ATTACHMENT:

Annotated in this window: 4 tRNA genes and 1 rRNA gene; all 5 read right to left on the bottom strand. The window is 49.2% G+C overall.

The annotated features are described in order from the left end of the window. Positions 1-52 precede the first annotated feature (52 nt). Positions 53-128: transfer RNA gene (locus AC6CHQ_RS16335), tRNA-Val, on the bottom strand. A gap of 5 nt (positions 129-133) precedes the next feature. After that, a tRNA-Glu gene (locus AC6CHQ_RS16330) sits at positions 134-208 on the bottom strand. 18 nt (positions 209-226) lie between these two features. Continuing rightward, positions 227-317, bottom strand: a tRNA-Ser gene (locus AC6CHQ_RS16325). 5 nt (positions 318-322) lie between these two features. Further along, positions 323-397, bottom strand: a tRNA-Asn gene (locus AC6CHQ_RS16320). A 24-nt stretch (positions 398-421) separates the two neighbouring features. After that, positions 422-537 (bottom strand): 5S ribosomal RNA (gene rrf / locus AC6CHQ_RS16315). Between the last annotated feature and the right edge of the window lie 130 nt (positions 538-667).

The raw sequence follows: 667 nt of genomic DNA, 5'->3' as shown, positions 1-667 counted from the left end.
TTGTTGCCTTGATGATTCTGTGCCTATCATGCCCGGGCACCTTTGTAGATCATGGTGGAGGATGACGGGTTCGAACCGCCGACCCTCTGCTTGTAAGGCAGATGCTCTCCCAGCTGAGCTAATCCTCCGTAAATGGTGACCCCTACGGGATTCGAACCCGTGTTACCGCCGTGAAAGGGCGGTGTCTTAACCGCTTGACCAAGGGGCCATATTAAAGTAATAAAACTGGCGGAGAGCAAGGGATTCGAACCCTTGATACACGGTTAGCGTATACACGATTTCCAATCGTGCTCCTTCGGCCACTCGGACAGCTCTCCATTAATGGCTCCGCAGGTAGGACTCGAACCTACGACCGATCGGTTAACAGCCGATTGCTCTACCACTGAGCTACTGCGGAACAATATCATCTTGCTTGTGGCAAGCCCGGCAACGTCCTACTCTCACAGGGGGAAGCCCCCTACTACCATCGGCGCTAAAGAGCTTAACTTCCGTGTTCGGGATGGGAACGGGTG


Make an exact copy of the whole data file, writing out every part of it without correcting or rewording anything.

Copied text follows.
Annotated in this window: 4 tRNA genes and 1 rRNA gene; all 5 read right to left on the bottom strand. The window is 49.2% G+C overall.

The annotated features are described in order from the left end of the window. Positions 1-52 precede the first annotated feature (52 nt). Positions 53-128: transfer RNA gene (locus AC6CHQ_RS16335), tRNA-Val, on the bottom strand. A gap of 5 nt (positions 129-133) precedes the next feature. After that, a tRNA-Glu gene (locus AC6CHQ_RS16330) sits at positions 134-208 on the bottom strand. 18 nt (positions 209-226) lie between these two features. Continuing rightward, positions 227-317, bottom strand: a tRNA-Ser gene (locus AC6CHQ_RS16325). 5 nt (positions 318-322) lie between these two features. Further along, positions 323-397, bottom strand: a tRNA-Asn gene (locus AC6CHQ_RS16320). A 24-nt stretch (positions 398-421) separates the two neighbouring features. After that, positions 422-537 (bottom strand): 5S ribosomal RNA (gene rrf / locus AC6CHQ_RS16315). Between the last annotated feature and the right edge of the window lie 130 nt (positions 538-667).

The raw sequence follows: 667 nt of genomic DNA, 5'->3' as shown, positions 1-667 counted from the left end.
TTGTTGCCTTGATGATTCTGTGCCTATCATGCCCGGGCACCTTTGTAGATCATGGTGGAGGATGACGGGTTCGAACCGCCGACCCTCTGCTTGTAAGGCAGATGCTCTCCCAGCTGAGCTAATCCTCCGTAAATGGTGACCCCTACGGGATTCGAACCCGTGTTACCGCCGTGAAAGGGCGGTGTCTTAACCGCTTGACCAAGGGGCCATATTAAAGTAATAAAACTGGCGGAGAGCAAGGGATTCGAACCCTTGATACACGGTTAGCGTATACACGATTTCCAATCGTGCTCCTTCGGCCACTCGGACAGCTCTCCATTAATGGCTCCGCAGGTAGGACTCGAACCTACGACCGATCGGTTAACAGCCGATTGCTCTACCACTGAGCTACTGCGGAACAATATCATCTTGCTTGTGGCAAGCCCGGCAACGTCCTACTCTCACAGGGGGAAGCCCCCTACTACCATCGGCGCTAAAGAGCTTAACTTCCGTGTTCGGGATGGGAACGGGTG